"When the debacle was finally stopped, the old mark, which had once been worth a solid 23 cents, was written off at one trillion old marks to one new one of the same par value. The most spectacular part of that loss was lost in the mark’s final dizzy skid; all the marks that existed in the world in the summer of 1922 (190 billion of them) were not worth enough, by November of 1923, to buy a single newspaper or a tram ticket. "

mrbeyond said...

Word from Anonymous.

PA said...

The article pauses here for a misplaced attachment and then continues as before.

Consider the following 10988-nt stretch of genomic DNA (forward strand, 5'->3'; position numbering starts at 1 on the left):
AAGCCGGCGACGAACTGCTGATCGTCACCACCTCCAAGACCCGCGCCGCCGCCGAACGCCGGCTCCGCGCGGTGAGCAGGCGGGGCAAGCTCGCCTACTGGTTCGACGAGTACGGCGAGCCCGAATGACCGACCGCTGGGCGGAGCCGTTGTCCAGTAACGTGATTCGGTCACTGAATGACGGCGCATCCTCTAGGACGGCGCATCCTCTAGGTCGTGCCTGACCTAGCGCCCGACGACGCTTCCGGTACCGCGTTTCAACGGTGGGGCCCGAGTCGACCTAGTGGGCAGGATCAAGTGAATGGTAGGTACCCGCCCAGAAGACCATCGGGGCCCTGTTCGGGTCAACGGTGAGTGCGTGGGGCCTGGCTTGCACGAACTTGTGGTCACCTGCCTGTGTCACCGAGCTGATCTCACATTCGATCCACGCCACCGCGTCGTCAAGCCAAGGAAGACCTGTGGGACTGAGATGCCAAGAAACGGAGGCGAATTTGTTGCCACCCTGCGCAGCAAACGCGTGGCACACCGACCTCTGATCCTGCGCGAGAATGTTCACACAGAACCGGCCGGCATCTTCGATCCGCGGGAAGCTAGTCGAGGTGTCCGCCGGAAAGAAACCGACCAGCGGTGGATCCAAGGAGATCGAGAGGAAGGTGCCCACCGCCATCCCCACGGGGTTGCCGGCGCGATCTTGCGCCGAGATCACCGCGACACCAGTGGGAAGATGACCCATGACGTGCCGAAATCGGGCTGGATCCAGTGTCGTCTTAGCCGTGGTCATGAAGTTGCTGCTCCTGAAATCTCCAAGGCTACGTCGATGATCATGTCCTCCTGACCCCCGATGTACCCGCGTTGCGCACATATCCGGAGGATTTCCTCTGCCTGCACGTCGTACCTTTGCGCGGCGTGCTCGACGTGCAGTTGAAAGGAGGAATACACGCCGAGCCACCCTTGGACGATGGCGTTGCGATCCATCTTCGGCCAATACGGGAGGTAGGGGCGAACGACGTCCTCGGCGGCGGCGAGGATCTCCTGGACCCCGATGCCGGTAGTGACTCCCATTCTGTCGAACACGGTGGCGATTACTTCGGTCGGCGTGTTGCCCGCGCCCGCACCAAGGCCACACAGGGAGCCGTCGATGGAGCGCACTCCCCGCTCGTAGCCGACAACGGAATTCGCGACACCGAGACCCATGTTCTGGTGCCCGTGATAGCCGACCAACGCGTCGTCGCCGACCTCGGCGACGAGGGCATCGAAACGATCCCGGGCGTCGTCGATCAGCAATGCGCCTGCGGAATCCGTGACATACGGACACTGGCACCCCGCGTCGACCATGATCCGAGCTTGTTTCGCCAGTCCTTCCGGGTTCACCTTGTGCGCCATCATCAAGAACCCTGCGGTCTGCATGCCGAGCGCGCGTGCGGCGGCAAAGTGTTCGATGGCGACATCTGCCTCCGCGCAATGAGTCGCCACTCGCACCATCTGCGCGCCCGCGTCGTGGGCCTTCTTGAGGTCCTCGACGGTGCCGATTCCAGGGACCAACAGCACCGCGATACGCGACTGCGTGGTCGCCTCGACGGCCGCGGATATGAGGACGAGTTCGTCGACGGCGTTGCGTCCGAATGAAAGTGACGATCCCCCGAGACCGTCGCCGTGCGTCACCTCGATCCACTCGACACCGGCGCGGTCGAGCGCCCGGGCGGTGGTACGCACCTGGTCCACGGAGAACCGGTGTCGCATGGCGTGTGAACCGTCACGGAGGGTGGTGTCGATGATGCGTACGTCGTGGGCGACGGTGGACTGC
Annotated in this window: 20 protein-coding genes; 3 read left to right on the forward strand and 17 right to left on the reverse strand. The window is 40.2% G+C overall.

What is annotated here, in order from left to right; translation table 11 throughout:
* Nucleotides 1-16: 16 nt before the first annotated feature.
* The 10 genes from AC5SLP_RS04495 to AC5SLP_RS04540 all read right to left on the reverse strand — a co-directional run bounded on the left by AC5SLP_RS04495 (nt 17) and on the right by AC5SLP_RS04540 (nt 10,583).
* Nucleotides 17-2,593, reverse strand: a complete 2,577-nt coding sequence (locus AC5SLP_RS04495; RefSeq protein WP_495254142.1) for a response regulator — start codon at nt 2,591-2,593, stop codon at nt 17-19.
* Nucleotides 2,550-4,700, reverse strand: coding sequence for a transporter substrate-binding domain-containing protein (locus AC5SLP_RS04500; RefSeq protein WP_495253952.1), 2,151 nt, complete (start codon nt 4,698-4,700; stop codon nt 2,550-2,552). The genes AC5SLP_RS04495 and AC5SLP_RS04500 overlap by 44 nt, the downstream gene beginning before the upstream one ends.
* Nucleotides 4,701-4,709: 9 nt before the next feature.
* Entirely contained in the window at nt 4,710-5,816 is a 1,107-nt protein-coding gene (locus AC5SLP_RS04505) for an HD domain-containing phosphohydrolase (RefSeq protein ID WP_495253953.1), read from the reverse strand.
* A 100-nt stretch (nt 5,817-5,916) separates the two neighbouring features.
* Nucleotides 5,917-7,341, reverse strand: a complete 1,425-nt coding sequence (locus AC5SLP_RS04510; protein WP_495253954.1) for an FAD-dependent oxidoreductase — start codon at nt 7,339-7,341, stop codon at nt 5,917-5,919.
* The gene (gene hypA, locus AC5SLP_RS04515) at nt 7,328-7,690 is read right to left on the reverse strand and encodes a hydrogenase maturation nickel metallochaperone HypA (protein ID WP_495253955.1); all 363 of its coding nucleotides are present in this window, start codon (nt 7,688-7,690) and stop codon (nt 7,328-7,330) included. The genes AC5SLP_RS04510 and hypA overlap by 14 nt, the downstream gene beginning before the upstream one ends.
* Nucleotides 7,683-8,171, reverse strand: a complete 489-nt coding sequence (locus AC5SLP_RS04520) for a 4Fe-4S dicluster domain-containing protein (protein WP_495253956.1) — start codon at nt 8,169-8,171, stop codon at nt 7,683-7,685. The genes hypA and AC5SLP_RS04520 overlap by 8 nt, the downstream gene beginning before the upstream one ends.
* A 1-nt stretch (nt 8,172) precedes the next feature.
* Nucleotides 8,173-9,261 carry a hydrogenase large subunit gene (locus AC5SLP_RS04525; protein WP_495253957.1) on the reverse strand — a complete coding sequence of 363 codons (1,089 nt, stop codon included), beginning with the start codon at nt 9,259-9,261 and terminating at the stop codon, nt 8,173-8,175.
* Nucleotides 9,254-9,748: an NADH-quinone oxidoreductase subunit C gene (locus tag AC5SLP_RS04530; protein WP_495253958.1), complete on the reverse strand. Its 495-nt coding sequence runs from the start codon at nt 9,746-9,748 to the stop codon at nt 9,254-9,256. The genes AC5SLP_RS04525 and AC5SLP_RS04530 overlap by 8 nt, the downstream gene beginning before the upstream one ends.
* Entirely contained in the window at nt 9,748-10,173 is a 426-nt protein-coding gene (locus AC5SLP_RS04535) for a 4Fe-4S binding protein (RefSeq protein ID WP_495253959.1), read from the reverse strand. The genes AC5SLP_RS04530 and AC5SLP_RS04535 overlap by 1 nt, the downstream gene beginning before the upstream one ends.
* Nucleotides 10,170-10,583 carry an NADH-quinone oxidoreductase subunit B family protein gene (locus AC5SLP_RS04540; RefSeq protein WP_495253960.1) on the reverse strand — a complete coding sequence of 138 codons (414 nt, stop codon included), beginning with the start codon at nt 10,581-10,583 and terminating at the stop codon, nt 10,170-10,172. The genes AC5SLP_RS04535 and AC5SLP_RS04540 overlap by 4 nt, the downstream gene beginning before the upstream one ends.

My gold shorts have done fantastically well, and those friends of mine that I warned to sell their gold in November are very happy. I hope by now the people at this forum who are honourable will see more clearly about my previous warnings without their egos getting in the way. Did you notice that the most recent slides in the Shanghai market preceded the enormous drops in precious metals? They are linked, as I suggested before. Please pay attention to this: I would not be surprised by another short-term rally attempt in precious metals coming out of this decline. If we get it, that will be the last chance to get out of them. I expect the metals to be in broad decline that lasts until 2014-2015. The world's central banks are destroying asset values faster than they can print the money to paper them over